National Insurance...


R

Ronald Raygun

Marcus said:
Just had a letter from the IR, says I've underpaid NI for the tax year
2001-2002. 18 weeks @ £6.75. I was a student up until July 2001 and then I
was on JSA until Jan 2002. From then on I worked, earning approx. £65 per
week. Where does the shortfall come from?
They should have said. At a guess, it could be that if you wish
2001-02 to qualify towards your pension entitlement, it might be
necessary for you to volunteer to make Class 3 contributions for
the tail end of your student time, i.e. from April 2001 until your
JSA started.
 
Ad

Advertisements

M

Marcus Fox

Just had a letter from the IR, says I've underpaid NI for the tax year
2001-2002. 18 weeks @ £6.75. I was a student up until July 2001 and then I
was on JSA until Jan 2002. From then on I worked, earning approx. £65 per
week. Where does the shortfall come from?

Marcus
 
D

D.A.L.

They should have said. At a guess, it could be that if you wish
2001-02 to qualify towards your pension entitlement, it might be
necessary for you to volunteer to make Class 3 contributions for
the tail end of your student time, i.e. from April 2001 until your
JSA started.
Or if you're likely (or expecting) to have 42 (or is it 43?) years of
continuous NI payments until you retire, then I wouldn't worry about it.
 
G

GSV Three Minds in a Can

Bitstring <[email protected]>, from the
wonderful person Richard Buttrey
44 years IIRC.
Indeed ... 44 is the answer last time I looked. However you can have a
'gimme' for the last 5 years if you are male, over 60, and not working,
so you only need pay 39 (before age 60).
 
D

derek *

Indeed ... 44 is the answer last time I looked. However you can have a
'gimme' for the last 5 years if you are male, over 60, and not working,
so you only need pay 39 (before age 60).
Cela m' semble "A bit rough".

I am 57 now, but was at Uni 'till I was 22. I have been employed
constantly ever since so currently have 35 years contributions under
my belt. So it appears I need to work another 9 years, but for the
"Gimme Rule".

Do I take it then I have to work at least until I'm 60 when I'll have
38 years contributions. But I'll need 39 to have a full contribution
record. So what about the missing 1 years contributions? Can I work
'till I'm 61 and then claim 5 "Gimme" years or what.

It appears that a weary man in his '60s gains little or nothing by
continuing to work and pay NI contributions between 60 and 65 or have
I got it wrong.

DG
 
G

GSV Three Minds in a Can

from the said:
Cela m' semble "A bit rough".

I am 57 now, but was at Uni 'till I was 22. I have been employed
constantly ever since so currently have 35 years contributions under
my belt. So it appears I need to work another 9 years, but for the
"Gimme Rule".

Do I take it then I have to work at least until I'm 60 when I'll have
38 years contributions. But I'll need 39 to have a full contribution
record. So what about the missing 1 years contributions? Can I work
'till I'm 61 and then claim 5 "Gimme" years or what.

It appears that a weary man in his '60s gains little or nothing by
continuing to work and pay NI contributions between 60 and 65 or have
I got it wrong.
Well, you presumably get a salary. And continue to gain a company
pension.

But as far as state pension goes, yep, you might as well quit at 60. For
exact details of your particular case, get a forecast form (BR19 maybe?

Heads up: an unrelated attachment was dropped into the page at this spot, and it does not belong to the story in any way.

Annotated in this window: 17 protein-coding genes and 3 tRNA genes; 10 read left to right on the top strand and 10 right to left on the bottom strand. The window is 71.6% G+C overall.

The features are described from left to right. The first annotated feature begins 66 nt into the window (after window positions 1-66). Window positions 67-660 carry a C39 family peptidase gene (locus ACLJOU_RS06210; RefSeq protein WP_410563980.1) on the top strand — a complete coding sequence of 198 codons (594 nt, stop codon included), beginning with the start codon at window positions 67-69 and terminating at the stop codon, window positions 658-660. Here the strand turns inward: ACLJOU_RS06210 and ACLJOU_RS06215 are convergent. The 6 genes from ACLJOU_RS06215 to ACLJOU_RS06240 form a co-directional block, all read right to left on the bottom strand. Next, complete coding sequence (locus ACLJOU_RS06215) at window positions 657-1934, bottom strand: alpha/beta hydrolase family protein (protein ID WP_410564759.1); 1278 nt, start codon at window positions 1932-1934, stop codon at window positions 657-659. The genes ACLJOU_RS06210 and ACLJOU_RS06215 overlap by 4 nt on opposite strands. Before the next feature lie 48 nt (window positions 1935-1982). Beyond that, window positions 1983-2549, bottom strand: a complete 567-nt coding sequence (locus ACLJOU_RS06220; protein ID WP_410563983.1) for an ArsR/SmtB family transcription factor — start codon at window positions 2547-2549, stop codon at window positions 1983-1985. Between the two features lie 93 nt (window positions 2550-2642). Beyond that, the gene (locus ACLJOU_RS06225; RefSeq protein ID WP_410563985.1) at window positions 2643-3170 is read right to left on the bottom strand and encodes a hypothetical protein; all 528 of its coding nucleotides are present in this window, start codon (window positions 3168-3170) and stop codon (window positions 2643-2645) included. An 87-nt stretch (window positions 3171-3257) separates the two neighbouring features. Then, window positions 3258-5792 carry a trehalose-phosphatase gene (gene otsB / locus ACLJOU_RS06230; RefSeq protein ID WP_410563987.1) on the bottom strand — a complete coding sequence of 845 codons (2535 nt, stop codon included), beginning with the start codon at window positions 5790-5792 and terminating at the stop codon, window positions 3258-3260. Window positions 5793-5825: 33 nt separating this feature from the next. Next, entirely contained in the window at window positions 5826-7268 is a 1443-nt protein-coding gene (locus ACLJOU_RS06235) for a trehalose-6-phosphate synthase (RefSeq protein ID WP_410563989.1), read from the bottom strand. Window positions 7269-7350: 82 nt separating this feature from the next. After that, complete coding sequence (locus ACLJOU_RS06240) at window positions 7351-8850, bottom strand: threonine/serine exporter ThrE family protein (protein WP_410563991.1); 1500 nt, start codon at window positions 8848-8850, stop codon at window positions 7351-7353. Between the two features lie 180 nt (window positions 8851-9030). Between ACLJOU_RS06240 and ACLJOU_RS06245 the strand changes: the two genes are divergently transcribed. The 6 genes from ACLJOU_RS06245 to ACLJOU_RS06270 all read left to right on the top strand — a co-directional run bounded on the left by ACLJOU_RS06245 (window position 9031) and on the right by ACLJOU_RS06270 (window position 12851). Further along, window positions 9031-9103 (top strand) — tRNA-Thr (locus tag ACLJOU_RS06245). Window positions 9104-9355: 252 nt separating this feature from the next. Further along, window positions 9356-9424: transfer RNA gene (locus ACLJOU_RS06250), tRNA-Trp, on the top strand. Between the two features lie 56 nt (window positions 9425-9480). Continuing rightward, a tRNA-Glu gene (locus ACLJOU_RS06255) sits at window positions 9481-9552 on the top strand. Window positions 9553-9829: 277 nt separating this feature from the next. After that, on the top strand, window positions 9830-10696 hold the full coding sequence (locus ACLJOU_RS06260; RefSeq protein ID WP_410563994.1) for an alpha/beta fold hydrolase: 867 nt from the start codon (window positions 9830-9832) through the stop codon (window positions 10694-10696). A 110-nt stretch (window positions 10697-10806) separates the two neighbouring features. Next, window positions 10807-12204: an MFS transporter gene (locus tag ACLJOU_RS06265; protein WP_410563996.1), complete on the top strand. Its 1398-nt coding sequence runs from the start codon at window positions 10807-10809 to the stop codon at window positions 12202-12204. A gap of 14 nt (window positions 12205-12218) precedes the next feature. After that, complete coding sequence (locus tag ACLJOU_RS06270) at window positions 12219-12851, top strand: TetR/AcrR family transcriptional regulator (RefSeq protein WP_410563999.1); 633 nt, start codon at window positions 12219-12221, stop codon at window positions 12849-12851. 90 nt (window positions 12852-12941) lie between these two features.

There is a PDF file of it online somewhere) and send it off to the folks
in Newcastle, who will be delighted to tell you what you are going to
get and whether you can do anything to improve it.

Whether you are really missing 1 year is not entirely clear - you may
have been credited for your time in full time education, and I can never
keep straight where your 60th birthday has to be in relation to the tax
year(s) .. best to ask for a forecast.
 
Ad

Advertisements

U

usenet

derek * said:
Cela m' semble "A bit rough".

I am 57 now, but was at Uni 'till I was 22. I have been employed
constantly ever since so currently have 35 years contributions under
my belt. So it appears I need to work another 9 years, but for the
"Gimme Rule".

Do I take it then I have to work at least until I'm 60 when I'll have
38 years contributions. But I'll need 39 to have a full contribution
record. So what about the missing 1 years contributions? Can I work
'till I'm 61 and then claim 5 "Gimme" years or what.

It appears that a weary man in his '60s gains little or nothing by
continuing to work and pay NI contributions between 60 and 65 or have
I got it wrong.
Don't you get contributions 'credits' for your university years?
 
D

derek *

Don't you get contributions 'credits' for your university years?
I thought not, Students used to (still do?) get a letter from the DWP
inviting them to make up the shortfall during their first year at
work. IIRC the shortfall had to be made up within 4 years.

I thought at the time that the state old age pension was not affected
only secondary benefits such as widows pensions. Being broke, 22, and
single nobody took the prospect of leaving widows behind very
seriously.

However it's possible I got credits whilst in the 5th and 6th form
which would do the trick. It was normal to leave school and start work
at 15 in those days

DG
 
Ad

Advertisements


Ask a Question

Want to reply to this thread or ask your own question?

You'll need to choose a username for the site, which only take a couple of moments. After that, you can post your question and our members will help you out.

Ask a Question

Similar Threads

national insurance 30
National Insurance 3
National insurance 2
National Insurance Numbers 15
National Insurance Number 2
National Insurance Number 9
National Insurance Contributions 7
National Insurance arrears. 3

Top